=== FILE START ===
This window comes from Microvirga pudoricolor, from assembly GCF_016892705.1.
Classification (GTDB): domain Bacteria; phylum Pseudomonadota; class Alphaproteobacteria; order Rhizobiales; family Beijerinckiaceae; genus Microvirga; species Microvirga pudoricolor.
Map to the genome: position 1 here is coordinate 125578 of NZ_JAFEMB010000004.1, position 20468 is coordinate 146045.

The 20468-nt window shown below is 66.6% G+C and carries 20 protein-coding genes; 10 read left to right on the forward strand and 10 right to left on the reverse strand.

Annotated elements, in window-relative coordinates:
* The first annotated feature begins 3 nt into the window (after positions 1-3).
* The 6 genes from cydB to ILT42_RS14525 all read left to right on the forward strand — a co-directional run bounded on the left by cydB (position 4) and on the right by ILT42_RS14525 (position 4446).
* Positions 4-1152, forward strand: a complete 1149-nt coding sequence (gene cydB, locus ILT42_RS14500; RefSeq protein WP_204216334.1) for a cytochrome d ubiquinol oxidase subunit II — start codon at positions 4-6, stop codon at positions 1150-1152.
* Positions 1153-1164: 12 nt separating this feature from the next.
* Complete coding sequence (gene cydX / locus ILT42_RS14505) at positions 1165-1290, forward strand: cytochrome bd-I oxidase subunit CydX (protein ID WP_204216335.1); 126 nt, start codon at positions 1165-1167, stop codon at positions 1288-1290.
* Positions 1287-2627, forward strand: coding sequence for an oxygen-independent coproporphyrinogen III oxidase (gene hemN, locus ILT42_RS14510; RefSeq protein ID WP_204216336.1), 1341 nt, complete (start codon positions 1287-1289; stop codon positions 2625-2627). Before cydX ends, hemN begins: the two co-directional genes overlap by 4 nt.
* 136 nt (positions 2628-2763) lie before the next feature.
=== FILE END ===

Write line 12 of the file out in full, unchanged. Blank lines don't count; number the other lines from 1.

* 136 nt (positions 2628-2763) lie before the next feature.